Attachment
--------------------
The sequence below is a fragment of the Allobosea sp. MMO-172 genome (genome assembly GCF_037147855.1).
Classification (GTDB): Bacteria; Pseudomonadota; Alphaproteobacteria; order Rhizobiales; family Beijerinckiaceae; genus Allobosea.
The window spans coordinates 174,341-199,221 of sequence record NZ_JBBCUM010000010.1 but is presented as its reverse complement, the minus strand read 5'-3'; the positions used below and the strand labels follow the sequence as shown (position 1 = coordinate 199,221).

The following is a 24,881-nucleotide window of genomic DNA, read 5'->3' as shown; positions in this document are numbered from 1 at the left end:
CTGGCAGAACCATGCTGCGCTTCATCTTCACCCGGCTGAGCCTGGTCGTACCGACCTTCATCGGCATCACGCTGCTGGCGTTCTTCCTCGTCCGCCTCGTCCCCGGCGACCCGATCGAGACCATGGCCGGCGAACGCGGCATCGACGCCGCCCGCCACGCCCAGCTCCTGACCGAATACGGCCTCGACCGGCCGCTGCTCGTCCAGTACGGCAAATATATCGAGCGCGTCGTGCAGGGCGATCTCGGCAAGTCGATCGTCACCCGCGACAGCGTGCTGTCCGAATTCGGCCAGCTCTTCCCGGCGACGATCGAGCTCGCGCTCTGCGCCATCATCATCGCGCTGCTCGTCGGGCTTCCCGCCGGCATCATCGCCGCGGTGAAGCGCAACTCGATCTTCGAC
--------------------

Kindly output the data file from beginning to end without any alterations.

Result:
The sequence below is a fragment of the Allobosea sp. MMO-172 genome (genome assembly GCF_037147855.1).
Classification (GTDB): Bacteria; Pseudomonadota; Alphaproteobacteria; order Rhizobiales; family Beijerinckiaceae; genus Allobosea.
The window spans coordinates 174,341-199,221 of sequence record NZ_JBBCUM010000010.1 but is presented as its reverse complement, the minus strand read 5'-3'; the positions used below and the strand labels follow the sequence as shown (position 1 = coordinate 199,221).

The following is a 24,881-nucleotide window of genomic DNA, read 5'->3' as shown; positions in this document are numbered from 1 at the left end:
CTGGCAGAACCATGCTGCGCTTCATCTTCACCCGGCTGAGCCTGGTCGTACCGACCTTCATCGGCATCACGCTGCTGGCGTTCTTCCTCGTCCGCCTCGTCCCCGGCGACCCGATCGAGACCATGGCCGGCGAACGCGGCATCGACGCCGCCCGCCACGCCCAGCTCCTGACCGAATACGGCCTCGACCGGCCGCTGCTCGTCCAGTACGGCAAATATATCGAGCGCGTCGTGCAGGGCGATCTCGGCAAGTCGATCGTCACCCGCGACAGCGTGCTGTCCGAATTCGGCCAGCTCTTCCCGGCGACGATCGAGCTCGCGCTCTGCGCCATCATCATCGCGCTGCTCGTCGGGCTTCCCGCCGGCATCATCGCCGCGGTGAAGCGCAACTCGATCTTCGAC